The Middle East is a region often portrayed as under threat from fracking, but with surging domestic demand, shale oil and gas hold significant potential.
A refresher for those who need it, hydraulic fracturing, or fracking, is the process of drilling around 3,000 meters down into the earth before pumping in large volumes of fracking fluid (water mixed with sand and chemicals) at high pressure, to fracture the earth’s shale and release trapped gas and oil. The process has been in use in the US since the 1940s, unlocking the country’s resources of an estimated 567 trillion cubic feet (Tcf) of shale gas and 58 billion barrels of shale oil. And it has revolutionized the country’s energy: in 2014 the US produced more than 33 billion cf of shale gas and if it continues at this same rate it is set to achieve self-sufficiency by 2020. With significant resources, Russia, China, Canada, and Latin America have quickly followed suit. As have India and other Asia-Pacific countries, though to a lesser extent.
The positives: fracking has the potential to boost the world’s natural gas resources by 47%, raise national energy supplies, increase self-sufficiency, and create jobs and income. It also has a significantly lower environmental impact than say, coal mining. But it comes with concerns, not least in regard to water supply. The fracking fluid contains chemicals which reportedly can contaminate groundwater supplies. It also requires huge quantities of water, about 2 to 5 million gallons per process, depleting pure water resources. And all this water must be transported to each fracking site, coming with more environmental costs.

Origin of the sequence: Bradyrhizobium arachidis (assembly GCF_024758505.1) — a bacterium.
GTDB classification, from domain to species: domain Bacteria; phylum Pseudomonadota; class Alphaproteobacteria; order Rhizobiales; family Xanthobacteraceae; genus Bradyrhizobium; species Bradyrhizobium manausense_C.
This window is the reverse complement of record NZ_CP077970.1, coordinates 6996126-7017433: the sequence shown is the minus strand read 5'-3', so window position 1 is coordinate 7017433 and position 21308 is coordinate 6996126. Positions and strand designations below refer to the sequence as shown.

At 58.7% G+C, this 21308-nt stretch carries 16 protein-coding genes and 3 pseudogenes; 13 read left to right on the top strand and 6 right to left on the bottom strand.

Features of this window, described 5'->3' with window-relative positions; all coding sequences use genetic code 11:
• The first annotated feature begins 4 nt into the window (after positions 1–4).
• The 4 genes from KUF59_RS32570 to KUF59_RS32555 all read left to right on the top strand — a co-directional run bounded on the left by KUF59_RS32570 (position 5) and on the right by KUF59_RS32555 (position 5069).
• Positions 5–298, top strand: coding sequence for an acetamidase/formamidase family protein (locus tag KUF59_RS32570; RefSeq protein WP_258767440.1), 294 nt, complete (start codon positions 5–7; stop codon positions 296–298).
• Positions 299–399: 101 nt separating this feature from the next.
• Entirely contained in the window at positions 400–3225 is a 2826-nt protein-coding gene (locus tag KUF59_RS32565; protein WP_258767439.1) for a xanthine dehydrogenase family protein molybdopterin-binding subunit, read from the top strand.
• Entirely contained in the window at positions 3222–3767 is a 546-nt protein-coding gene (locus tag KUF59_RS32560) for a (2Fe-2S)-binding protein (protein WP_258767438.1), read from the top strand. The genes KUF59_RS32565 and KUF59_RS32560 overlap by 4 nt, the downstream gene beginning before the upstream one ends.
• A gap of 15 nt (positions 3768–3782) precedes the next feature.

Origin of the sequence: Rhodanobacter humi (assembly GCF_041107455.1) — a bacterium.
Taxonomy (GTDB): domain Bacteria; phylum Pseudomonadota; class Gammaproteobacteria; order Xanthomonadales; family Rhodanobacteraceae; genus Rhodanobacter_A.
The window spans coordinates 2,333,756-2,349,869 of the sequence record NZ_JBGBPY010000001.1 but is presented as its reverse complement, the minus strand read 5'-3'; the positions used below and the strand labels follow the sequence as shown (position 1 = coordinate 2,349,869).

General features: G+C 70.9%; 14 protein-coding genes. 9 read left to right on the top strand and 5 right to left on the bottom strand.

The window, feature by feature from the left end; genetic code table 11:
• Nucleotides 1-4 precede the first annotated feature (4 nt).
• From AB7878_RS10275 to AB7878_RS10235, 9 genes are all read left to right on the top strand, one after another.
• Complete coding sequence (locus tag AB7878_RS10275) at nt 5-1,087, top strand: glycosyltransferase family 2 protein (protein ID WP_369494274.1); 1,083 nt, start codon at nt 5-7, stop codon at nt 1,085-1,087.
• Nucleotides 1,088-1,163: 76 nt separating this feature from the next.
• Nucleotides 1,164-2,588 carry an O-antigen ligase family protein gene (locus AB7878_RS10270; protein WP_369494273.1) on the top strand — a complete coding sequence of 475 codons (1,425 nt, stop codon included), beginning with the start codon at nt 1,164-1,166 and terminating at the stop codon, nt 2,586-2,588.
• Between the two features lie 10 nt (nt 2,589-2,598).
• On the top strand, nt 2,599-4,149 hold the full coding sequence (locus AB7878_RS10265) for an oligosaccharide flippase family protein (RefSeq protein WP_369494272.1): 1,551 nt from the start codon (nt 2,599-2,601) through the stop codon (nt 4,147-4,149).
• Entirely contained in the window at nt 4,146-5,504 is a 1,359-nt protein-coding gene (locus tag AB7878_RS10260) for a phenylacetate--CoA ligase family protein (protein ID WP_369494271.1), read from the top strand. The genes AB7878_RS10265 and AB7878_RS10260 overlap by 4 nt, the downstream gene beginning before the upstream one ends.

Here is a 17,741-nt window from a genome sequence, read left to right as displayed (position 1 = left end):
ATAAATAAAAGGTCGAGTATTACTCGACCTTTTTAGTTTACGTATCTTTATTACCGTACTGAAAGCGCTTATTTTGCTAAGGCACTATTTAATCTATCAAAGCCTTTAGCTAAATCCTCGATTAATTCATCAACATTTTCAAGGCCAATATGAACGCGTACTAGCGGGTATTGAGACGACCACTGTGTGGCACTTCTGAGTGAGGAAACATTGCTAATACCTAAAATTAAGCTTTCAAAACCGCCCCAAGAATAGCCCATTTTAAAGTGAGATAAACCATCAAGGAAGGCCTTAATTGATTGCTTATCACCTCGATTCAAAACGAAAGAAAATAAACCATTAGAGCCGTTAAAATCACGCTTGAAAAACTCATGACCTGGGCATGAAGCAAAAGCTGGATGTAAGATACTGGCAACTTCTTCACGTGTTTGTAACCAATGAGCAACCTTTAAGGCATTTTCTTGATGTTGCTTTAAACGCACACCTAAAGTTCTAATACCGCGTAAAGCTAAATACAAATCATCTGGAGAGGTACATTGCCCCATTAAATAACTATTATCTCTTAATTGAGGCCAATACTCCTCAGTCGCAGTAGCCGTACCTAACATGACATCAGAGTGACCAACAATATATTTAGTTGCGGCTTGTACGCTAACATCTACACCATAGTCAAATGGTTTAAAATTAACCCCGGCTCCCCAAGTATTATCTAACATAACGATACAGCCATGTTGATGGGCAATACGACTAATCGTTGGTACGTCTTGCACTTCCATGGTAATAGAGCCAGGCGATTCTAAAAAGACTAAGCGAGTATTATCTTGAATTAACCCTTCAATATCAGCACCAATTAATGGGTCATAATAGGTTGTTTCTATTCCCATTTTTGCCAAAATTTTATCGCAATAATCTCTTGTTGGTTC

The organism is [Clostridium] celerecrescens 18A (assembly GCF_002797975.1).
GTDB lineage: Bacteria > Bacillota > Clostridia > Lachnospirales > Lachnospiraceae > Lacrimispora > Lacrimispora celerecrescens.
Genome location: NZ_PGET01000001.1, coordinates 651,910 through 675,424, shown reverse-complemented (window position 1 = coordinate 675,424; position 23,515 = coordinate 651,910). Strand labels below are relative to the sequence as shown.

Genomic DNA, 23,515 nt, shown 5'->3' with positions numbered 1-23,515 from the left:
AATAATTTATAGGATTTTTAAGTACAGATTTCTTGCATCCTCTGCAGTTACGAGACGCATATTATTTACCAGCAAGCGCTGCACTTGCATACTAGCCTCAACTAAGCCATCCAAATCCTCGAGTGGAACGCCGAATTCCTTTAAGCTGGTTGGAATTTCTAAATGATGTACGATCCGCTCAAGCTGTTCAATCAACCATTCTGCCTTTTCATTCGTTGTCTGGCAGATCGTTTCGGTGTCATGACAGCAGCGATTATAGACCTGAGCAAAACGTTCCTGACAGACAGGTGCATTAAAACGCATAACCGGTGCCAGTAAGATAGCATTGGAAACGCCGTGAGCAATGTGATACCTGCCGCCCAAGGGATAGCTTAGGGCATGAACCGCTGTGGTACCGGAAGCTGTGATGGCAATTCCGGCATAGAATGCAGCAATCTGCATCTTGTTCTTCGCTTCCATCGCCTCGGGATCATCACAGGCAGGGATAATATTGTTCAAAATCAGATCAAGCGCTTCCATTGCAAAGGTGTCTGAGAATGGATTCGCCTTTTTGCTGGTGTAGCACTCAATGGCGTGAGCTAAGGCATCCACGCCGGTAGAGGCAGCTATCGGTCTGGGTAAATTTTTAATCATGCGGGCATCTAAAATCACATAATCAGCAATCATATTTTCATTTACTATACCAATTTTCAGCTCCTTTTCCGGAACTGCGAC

Large quantities of methane are also released during the process, a substance which has 25 times greater greenhouse effect than carbon dioxide. And there are worries that fracking can cause small earthquakes. As a result, France, which is thought to have Western Europe’s biggest shale oil deposits, has introduced a five-year ban, and Germany has recently followed suit.
Significant potential for fracking in the Middle East and Africa
The Middle East, which currently holds half the world’s conventional oil resources and 40% of its gas, is often portrayed as a region under threat from fracking as its traditional oil and gas customers become self-sufficient producers. But while it has perhaps been slower to exploit shale than most other regions, there is in fact significant potential in the Middle East and Africa. Thomas Ahlbrandt, who led a US Geological Survey in 2000, comments: “US source rocks are modest compared to the Silurian, Jurassic, Cretaceous and Tertiary source rocks in the region. The Silurian is found in Algeria, Libya, Saudi Arabia, Iraq and Jordan, while the giant North Field, shared by Iran and Qatar, is the conventional leg of a huge unconventional gas accumulation”. And the region is no longer ignoring the potential.
For example, Oman is on track to become the first Middle Eastern country to produce shale gas and oil. With an estimated 48 Tcf of natural gas and 6.2 billion barrels of oil technically recoverable, it is developing an ambitious drilling program which it hopes will produce at least 1 billion cf of gas per day by 2017. Working with US Apache and Shell Egypt, exploration of four potential basins is also underway in Egypt, where there is an estimated 100 Tcf and 6 billion barrels technically recoverable. Similarly, Kuwait’s state-owned Kuwait Oil Company has identified a viable shale gas deposit and is moving to extract. Libya is seeking foreign companies to conduct joint studies on the development of an estimated 121 Tcf and 26 billion barrels. And, as of March 2015, Bahrain has an exploration program in place in the Bahrain Field, exclusively with OXY.